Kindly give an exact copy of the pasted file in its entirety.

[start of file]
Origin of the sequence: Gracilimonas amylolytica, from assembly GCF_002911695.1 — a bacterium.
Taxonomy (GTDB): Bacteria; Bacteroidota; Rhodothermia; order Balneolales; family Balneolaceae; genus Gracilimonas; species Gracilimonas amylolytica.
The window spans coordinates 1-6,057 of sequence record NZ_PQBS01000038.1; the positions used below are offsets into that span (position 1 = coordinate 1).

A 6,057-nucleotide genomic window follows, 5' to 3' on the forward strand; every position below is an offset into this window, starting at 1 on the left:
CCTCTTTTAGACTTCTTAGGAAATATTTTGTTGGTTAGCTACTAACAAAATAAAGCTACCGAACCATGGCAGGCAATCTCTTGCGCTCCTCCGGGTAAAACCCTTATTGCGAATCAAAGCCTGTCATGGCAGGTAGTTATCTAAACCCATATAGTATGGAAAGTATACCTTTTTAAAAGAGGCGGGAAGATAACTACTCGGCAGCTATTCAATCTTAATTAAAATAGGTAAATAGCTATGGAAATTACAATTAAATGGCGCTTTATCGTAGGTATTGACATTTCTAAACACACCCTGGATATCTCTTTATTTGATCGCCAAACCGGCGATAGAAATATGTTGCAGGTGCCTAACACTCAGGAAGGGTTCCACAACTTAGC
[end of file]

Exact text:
Origin of the sequence: Gracilimonas amylolytica, from assembly GCF_002911695.1 — a bacterium.
Taxonomy (GTDB): Bacteria; Bacteroidota; Rhodothermia; order Balneolales; family Balneolaceae; genus Gracilimonas; species Gracilimonas amylolytica.
The window spans coordinates 1-6,057 of sequence record NZ_PQBS01000038.1; the positions used below are offsets into that span (position 1 = coordinate 1).

A 6,057-nucleotide genomic window follows, 5' to 3' on the forward strand; every position below is an offset into this window, starting at 1 on the left:
CCTCTTTTAGACTTCTTAGGAAATATTTTGTTGGTTAGCTACTAACAAAATAAAGCTACCGAACCATGGCAGGCAATCTCTTGCGCTCCTCCGGGTAAAACCCTTATTGCGAATCAAAGCCTGTCATGGCAGGTAGTTATCTAAACCCATATAGTATGGAAAGTATACCTTTTTAAAAGAGGCGGGAAGATAACTACTCGGCAGCTATTCAATCTTAATTAAAATAGGTAAATAGCTATGGAAATTACAATTAAATGGCGCTTTATCGTAGGTATTGACATTTCTAAACACACCCTGGATATCTCTTTATTTGATCGCCAAACCGGCGATAGAAATATGTTGCAGGTGCCTAACACTCAGGAAGGGTTCCACAACTTAGC